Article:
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12th February 2021

The private oasis of a yacht provides welcome relief from many of life’s stresses. But even when cruising remote atolls, owners, guests and crew should be prepared for a scenario when cyber crime may try to inch its way on board. Social media platforms, online banking sites, email accounts, mobile applications, and third-party programs present the same risks at sea as they do on land. In the current environment where many individuals are working remotely, often with sensitive information, cyber awareness is key. This is highlighted by a recent report from IBM, which estimates that cyber threats increased by as much as 600% during the Covid-19 pandemic.

Heidi Wachs, vice president at Stroz Friedberg, a cybersecurity risk management firm that specialises in digital forensics and incident response, says, “The types of cybersecurity considerations people make in their daily lives largely apply to yacht owners.” She recommends owners be particularly vigilant around how they use technology on board and what type of online activities they engage in. She also endorses identifying onboard systems that can be controlled via a network, especially those that interact with the Internet, such as heating, cooling, and security systems that can be operated via Wi-Fi or mobile applications.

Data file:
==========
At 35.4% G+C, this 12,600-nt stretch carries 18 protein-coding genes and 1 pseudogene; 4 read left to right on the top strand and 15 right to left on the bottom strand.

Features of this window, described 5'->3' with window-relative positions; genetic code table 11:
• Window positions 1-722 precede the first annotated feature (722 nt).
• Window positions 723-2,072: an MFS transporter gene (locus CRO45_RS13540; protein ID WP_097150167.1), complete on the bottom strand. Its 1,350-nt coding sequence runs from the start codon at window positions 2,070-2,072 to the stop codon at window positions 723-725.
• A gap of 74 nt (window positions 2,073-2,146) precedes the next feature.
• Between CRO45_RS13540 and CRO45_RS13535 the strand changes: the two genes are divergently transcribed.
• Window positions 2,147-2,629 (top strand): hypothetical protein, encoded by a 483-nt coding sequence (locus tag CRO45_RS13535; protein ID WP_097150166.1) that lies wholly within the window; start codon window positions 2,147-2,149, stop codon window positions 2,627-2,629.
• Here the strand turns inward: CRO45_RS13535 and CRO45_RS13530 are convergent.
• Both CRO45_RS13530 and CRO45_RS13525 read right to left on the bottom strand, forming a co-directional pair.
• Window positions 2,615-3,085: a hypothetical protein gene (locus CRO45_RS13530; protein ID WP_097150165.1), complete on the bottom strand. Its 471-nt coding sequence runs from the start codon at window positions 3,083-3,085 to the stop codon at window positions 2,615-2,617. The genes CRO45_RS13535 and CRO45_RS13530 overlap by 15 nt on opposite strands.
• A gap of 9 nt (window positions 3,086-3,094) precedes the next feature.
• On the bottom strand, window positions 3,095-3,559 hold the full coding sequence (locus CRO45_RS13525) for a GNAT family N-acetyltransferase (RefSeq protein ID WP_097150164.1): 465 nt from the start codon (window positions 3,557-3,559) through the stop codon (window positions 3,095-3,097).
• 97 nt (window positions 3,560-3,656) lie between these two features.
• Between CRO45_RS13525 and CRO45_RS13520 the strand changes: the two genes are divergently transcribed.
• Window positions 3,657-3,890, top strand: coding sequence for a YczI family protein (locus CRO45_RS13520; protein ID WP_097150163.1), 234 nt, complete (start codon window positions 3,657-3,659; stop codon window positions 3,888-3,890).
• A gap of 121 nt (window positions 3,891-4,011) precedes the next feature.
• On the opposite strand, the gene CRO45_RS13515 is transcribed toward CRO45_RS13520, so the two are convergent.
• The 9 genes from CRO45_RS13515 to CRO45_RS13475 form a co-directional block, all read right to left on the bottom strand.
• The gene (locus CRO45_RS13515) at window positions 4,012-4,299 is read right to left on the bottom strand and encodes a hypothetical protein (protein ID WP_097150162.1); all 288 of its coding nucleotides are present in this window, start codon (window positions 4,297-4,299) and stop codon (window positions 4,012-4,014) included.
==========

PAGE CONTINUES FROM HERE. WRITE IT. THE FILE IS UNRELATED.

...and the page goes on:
“If systems like these are compromised, it may lead to the disclosure of personal information or, in the worst case, malfunctioning yacht systems,” advises Wachs.

Many individuals on board a yacht feel secure as they are physically distant from others, but it is important to remain alert whenever using the Internet, regardless of location. “When at sea, it can seem that no one is close enough to ‘listen’ to Internet traffic coming from the yacht. However, if you click on a malicious link, provide your personal information to an illegitimate site, or fall victim to a phishing scam it doesn’t matter whether you are on land or at sea.”

‘Phishing’ refers to a technique that entices users to click on a malicious link while using email or surfing the web. It’s a common method of tricking people into revealing private information, and according to Stroz Friedberg, these types of attacks are increasing by almost 150% year-on-year.

Should anyone on board a yacht suspect or realize that the security system has been compromised, it is paramount that the incident responder and specialized cybersecurity counsel be contacted at the earliest opportunity, says Wachs. All usernames and passwords that relate to the compromised system should be immediately changed, and ideally law enforcement should be contacted.

“If you notice that a technical system or device is not operating as expected, you may want to consider engaging both the vendor and a digital forensics expert who can review available evidence to attempt to identify what may have happened,” adds Wachs.